ing a range of energy sources—oil, gas, coal, nuclear, hydro, solar, wind, biomass—would seem sensible. For those who remember the 1984-85 British miners’ strike, having power stations that can run on inputs other than coal is an advantage.
s energy security achievable? Perhaps, but there are always other insecurities, which should not be ignored. Kuwait probably thought it had energy security until Saddam Hussein’s tanks rolled across the border in 1990.
he Middle East and energy security often seem twinned, as shown by presentday anxieties and Saddam’s invasion of Kuwait. One of my early childhood memories in Potters Bar was walking past a filling station that was closed because the
48 · prospect · april 2011
What happens if trouble spreads to Saudi Arabia? Saudi Arabia tops all the charts for oil: it has the most plentiful reserves (about 20 per cent of the world total), it is the largest exporter (around 8m barrels per day, equivalent to about 10 per cent of world demand), and it has the greatest spare capacity (more than 3m barrels per day, almost at the turn of a tap).
o wonder the world is always concerned about the stability of Saudi Arabia. These days, not only is the country in a tough neighbourhood (Iran across the Persian Gulf, revolutions across the Arab world), but there is concern because of potential unrest at home and an increasingly aged and unhealthy leadership. If the Saudi government were unwilling to increase production to make up for a decline elsewhere, it would have a major effect on the price of oil. The effects in other financial markets would also be significant, as higher prices slowed down growth across the world.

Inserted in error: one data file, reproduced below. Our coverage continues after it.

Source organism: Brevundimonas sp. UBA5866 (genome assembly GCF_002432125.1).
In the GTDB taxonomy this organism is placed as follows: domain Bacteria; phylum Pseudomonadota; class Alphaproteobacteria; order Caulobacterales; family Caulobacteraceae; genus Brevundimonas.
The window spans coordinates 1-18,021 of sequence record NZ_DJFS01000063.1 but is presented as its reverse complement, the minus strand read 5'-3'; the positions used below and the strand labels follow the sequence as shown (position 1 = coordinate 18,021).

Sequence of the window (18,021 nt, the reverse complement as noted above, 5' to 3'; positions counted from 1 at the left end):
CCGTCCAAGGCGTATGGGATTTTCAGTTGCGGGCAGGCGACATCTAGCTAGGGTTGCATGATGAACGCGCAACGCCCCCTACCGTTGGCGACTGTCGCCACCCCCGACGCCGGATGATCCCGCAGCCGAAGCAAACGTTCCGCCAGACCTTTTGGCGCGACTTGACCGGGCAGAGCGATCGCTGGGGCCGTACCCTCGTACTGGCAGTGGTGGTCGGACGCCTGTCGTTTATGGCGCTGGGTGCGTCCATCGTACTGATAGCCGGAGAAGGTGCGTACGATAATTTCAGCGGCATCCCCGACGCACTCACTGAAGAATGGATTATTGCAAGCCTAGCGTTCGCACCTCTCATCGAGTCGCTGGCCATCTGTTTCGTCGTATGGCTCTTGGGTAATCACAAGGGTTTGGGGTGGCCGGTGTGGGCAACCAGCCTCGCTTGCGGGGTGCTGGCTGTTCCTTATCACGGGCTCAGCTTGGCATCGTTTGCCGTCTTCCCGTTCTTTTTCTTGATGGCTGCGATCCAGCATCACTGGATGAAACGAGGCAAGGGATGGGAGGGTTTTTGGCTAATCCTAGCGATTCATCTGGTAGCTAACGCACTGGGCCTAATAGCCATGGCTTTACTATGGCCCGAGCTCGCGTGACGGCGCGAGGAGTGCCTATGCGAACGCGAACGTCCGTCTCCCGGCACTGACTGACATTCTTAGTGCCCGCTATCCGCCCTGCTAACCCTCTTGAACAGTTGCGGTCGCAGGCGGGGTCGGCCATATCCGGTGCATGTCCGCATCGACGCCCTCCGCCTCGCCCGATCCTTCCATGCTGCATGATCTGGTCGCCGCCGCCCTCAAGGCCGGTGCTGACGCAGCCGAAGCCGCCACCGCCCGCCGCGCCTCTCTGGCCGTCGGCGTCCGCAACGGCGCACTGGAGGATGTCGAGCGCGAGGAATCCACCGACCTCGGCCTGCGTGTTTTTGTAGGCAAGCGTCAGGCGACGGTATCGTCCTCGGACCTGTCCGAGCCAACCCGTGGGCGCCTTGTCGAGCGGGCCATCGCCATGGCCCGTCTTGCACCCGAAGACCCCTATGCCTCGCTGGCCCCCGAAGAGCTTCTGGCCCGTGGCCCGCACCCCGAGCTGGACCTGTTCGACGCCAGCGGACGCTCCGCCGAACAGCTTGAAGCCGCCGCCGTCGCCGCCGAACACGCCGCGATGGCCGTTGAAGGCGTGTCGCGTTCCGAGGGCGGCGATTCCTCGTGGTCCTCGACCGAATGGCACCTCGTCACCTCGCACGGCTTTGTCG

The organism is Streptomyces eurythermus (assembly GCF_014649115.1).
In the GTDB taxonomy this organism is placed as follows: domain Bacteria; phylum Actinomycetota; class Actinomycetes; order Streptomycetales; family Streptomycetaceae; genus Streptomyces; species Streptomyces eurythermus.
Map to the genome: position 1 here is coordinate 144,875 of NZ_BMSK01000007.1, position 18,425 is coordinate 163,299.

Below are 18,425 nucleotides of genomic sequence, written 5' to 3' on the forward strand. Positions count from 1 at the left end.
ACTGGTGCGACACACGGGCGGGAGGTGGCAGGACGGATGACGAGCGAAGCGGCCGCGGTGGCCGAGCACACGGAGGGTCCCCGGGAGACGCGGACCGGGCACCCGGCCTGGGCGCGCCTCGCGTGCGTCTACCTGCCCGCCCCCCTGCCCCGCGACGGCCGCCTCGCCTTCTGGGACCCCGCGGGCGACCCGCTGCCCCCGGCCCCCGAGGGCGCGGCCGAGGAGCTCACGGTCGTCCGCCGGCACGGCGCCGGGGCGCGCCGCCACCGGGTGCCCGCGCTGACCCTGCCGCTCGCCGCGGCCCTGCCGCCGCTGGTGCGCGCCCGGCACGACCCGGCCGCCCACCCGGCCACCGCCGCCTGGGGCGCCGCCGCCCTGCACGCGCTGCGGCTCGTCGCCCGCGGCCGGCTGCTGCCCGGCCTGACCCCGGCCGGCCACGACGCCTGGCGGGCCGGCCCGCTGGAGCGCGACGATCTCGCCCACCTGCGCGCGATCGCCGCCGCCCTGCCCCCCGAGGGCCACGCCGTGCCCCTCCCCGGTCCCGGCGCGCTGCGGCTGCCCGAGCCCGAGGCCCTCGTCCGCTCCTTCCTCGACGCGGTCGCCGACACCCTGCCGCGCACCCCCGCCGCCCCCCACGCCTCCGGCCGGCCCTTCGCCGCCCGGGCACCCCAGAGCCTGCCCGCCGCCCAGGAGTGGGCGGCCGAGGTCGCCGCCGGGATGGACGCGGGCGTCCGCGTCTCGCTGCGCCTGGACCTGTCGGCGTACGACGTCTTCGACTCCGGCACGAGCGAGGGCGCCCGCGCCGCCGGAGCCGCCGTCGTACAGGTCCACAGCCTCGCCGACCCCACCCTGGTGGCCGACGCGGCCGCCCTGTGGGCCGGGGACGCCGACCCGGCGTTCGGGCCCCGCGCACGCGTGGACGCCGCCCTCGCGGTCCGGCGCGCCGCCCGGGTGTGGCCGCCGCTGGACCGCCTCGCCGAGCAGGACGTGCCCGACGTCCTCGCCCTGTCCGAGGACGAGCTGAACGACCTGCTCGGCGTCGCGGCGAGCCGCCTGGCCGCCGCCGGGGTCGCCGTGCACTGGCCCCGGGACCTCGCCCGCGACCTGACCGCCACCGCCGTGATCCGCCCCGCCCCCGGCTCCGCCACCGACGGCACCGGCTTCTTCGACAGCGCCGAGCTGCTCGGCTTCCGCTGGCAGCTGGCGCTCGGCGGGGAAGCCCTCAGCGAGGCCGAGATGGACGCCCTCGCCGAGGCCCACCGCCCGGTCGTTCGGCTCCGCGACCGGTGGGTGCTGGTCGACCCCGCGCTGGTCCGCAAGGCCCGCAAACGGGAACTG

The Paris-based International Energy Agency (IEA) calculates that Opec has 4.7m barrels per day of spare capacity. Industry experts judge that 3.3m is closer to the mark. Apart from Saudi Arabia, only Abu Dhabi, the lone oil-rich member of the United Arab Emirates, can really help in increasing supplies.
Apart from worrying which oil state will be next to topple, there is also the concern that Saudi Arabia’s facilities are vulnerable to sabotage. An al Qaeda attack on the Abqaiq processing plant five years ago was narrowly averted. If the terrorists had been better trained, much of the plant’s 6m barrels per day of capacity would have been lost. (Since this near miss, the US has been working with the Saudis to improve their infrastructure protection.) Also, the kingdom’s estimated 2m Shiites, co-religionists of Iran, mostly live in this area.
An additional concern is that Saudi decisionmaking is held tightly by the top princes. But King Abdullah, 88 this year, is in poor health; so is Crown Prince Sultan, 87, and Prince Nayef, 77, is said to be slowing down.
The world’s main developed economies, which make up the IEA’s membership, have 1.6bn barrels of oil held in reserves. This equates to 145 days’ worth of imports. But there is a continuing debate about whether these stocks should be accessed only to make up for physical shortages or instead to manipulate prices downwards.
How high could prices go? If there is prolonged disruption, one recent industry survey concluded that the price per barrel could rise by another $150. If the IEA released its reserve stocks, the increase might be kept to $125.
The good news is that since the price shocks of the 1970s, oil is a less important component in the economies of the industrialised countries. But for that disruption, another $100 or more on the price of a barrel of oil would still be tough. For many other countries, it could still be catastrophic.